County officials, employees to receive pay raises


By LPR Staff

Along with most of their employees, Caldwell County’s elected officials are expected to realize a slight pay raise this year.
The county’s proposed budget, presented to the Commissioners’ Court on Monday morning by County Judge HT Wright and County Auditor James “Sonny” Rougeou, includes a 4 percent pay raise f

or most county employees, with a few exceptions.
Most notably, the budget proposes to assign a 5 percent increase in payroll budget to the Caldwell County Sheriff’s Office and Caldwell County Jail for Sheriff Daniel Law to distribute as he sees fit among his staff. Law should not, however, assign a pay increase over 7 percent to any individual employee.
The county’s elected officials will see a slightly larger increase, a proposed 4.5 percent raise for all elected officials except Law, who should receive a larger increase, but has opted to give up his $6,000 per year vehicle allowance and use a county vehicle, rather than his personal vehicle, to exercise the duties of his office.
“With gas prices and insurance, he has been losing money using his own truck,” Wright said of his decision. “The vehicle allowance we have been giving him has not been covering his expenses, and so he’s asked to go back to using a county vehicle instead of his personal truck.”
Pay increases in departments not immediately supervised by the Court caused some tension within the panel, particularly when Juvenile Probation Chief Jay Monkerud made his request for County funding for his department.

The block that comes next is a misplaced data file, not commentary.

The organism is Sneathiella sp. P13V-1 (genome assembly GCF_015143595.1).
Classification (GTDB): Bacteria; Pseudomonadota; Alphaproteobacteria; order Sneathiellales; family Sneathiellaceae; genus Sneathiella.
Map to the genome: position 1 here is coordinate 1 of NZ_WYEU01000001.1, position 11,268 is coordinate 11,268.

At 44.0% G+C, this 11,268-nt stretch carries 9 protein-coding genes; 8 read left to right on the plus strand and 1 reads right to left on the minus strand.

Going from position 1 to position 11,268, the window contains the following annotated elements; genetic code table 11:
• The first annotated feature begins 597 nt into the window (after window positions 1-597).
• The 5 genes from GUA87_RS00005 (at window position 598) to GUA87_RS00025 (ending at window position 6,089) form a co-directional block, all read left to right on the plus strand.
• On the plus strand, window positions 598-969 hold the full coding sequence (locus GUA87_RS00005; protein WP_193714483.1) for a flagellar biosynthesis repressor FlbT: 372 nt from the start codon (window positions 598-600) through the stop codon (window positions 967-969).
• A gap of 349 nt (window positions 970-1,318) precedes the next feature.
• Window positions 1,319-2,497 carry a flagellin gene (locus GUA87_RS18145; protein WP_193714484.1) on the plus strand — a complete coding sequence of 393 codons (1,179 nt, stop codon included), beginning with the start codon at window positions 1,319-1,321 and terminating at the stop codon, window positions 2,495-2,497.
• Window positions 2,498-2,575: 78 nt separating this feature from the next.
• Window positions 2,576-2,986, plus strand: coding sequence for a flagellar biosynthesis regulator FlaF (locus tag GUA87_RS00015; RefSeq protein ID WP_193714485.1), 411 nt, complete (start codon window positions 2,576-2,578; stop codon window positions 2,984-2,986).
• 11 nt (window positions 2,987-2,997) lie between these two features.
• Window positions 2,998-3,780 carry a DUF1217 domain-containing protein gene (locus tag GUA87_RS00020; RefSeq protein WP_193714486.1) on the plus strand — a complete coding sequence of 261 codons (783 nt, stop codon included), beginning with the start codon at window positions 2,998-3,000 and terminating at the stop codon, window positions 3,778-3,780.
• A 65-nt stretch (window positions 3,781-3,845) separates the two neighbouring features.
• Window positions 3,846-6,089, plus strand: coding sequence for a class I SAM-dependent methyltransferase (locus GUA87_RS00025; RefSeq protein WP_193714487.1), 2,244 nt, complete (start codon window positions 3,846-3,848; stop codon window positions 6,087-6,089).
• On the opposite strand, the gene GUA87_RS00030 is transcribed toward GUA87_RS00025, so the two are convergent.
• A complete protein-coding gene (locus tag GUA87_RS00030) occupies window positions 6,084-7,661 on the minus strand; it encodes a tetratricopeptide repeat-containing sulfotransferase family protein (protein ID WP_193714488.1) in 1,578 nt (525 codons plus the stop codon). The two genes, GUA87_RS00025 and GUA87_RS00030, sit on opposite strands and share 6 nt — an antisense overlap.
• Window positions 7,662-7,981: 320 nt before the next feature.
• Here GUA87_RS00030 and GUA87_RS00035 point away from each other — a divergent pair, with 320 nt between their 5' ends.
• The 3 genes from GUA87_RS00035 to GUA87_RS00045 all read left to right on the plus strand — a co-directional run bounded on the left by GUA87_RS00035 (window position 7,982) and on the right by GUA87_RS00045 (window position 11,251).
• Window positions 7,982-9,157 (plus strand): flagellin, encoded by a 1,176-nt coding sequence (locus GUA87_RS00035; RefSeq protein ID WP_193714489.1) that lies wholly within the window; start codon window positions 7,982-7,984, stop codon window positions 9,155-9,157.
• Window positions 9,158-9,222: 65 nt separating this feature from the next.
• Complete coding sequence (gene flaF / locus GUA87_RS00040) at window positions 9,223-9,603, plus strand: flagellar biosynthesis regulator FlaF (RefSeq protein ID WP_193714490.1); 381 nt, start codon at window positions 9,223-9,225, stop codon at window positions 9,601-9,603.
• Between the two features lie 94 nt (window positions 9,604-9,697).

The Juvenile Probation Department is funded through a combination of state and local funds. For the first time in three years, Monkerud requested the County’s contribution be increased by $15,000 to $207,550.
Wright and the Commissioners balked at the figure when they realized some of Monkerud’s employees might receive pay increases up to 5 percent.
“I don’t think it’s fair or right that your employees are getting a larger raise than we can afford to give the employees of every other department,” Wright said. “And I don’t feel good about approving the budget with those raises in there.”
Monkerud explained that not all his employees received the full 5 percent. In fact, he said, some received as little as 3 percent. He also noted the department’s payroll is funded by state monies and not by the local contribution, which is earmarked mostly for housing youthful offenders.
“Money is money,” Wright told Monkerud. “It doesn’t matter that we don’t fund the pay raises directly. All the money goes into the same pot.”
While the other members of the Court mirrored Wright’s concern, the Commissioners opted not to decrease the figure requested by Monkerud and approved the budget as it was presented.
In other budget news, the Court also considered the proposed appraisal and collection budget from the Caldwell County Appraisal District.
According to information provided by Chief Appraiser Pete Islas, the district’s total budget has increased only slightly (just over $3,000) over last year’s figures. Moreover, the County’s share of that cost has increased slightly, to 35.28 percent of the total budget, just less than the Lockhart Independent School District’s 35.33 percent.
The total tax rate needed to support the county’s proposed budget for the coming fiscal year is $.6910 per $100 of valuation, considerably below the rollback rate of $.6985, but well above last year’s $.6833.
Rougeou said every penny of tax levied generates around $120,000 in revenue, and it would not be possible for the county to support the current budget at a rate near the effective rate, $.6437.
A public hearing on the budget and tax rate is scheduled at 9 a.m. on Monday, Aug. 25, with a second hearing slated Monday, Sept. 8. The budget is scheduled for approval on Sept. 22.
The Caldwell County Commissioners Court meets on the second, third and fourth Monday of each month at 9 a.m. in Room 100 of the Caldwell County Courthouse.


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